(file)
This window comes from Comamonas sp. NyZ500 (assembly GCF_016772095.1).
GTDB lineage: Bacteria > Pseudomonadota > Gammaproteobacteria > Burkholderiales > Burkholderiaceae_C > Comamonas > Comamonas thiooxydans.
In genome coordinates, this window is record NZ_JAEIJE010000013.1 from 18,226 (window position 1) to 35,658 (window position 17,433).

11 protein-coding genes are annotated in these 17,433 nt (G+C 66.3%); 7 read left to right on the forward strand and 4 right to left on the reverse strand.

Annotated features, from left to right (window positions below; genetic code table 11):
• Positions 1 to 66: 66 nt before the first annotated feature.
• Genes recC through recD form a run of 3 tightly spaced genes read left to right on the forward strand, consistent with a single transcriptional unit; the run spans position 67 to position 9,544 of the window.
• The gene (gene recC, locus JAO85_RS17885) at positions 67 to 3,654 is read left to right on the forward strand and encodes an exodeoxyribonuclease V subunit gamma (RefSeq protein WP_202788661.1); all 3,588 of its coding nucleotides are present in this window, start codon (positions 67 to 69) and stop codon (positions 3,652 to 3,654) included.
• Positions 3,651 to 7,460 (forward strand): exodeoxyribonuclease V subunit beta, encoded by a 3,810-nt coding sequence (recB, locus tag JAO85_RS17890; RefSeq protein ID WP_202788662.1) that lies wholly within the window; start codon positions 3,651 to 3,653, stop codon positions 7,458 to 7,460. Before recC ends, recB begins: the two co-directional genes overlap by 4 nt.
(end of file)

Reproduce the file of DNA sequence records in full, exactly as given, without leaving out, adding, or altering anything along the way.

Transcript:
This window comes from Comamonas sp. NyZ500 (assembly GCF_016772095.1).
GTDB lineage: Bacteria > Pseudomonadota > Gammaproteobacteria > Burkholderiales > Burkholderiaceae_C > Comamonas > Comamonas thiooxydans.
In genome coordinates, this window is record NZ_JAEIJE010000013.1 from 18,226 (window position 1) to 35,658 (window position 17,433).

11 protein-coding genes are annotated in these 17,433 nt (G+C 66.3%); 7 read left to right on the forward strand and 4 right to left on the reverse strand.

Annotated features, from left to right (window positions below; genetic code table 11):
• Positions 1 to 66: 66 nt before the first annotated feature.
• Genes recC through recD form a run of 3 tightly spaced genes read left to right on the forward strand, consistent with a single transcriptional unit; the run spans position 67 to position 9,544 of the window.
• The gene (gene recC, locus JAO85_RS17885) at positions 67 to 3,654 is read left to right on the forward strand and encodes an exodeoxyribonuclease V subunit gamma (RefSeq protein WP_202788661.1); all 3,588 of its coding nucleotides are present in this window, start codon (positions 67 to 69) and stop codon (positions 3,652 to 3,654) included.
• Positions 3,651 to 7,460 (forward strand): exodeoxyribonuclease V subunit beta, encoded by a 3,810-nt coding sequence (recB, locus tag JAO85_RS17890; RefSeq protein ID WP_202788662.1) that lies wholly within the window; start codon positions 3,651 to 3,653, stop codon positions 7,458 to 7,460. Before recC ends, recB begins: the two co-directional genes overlap by 4 nt.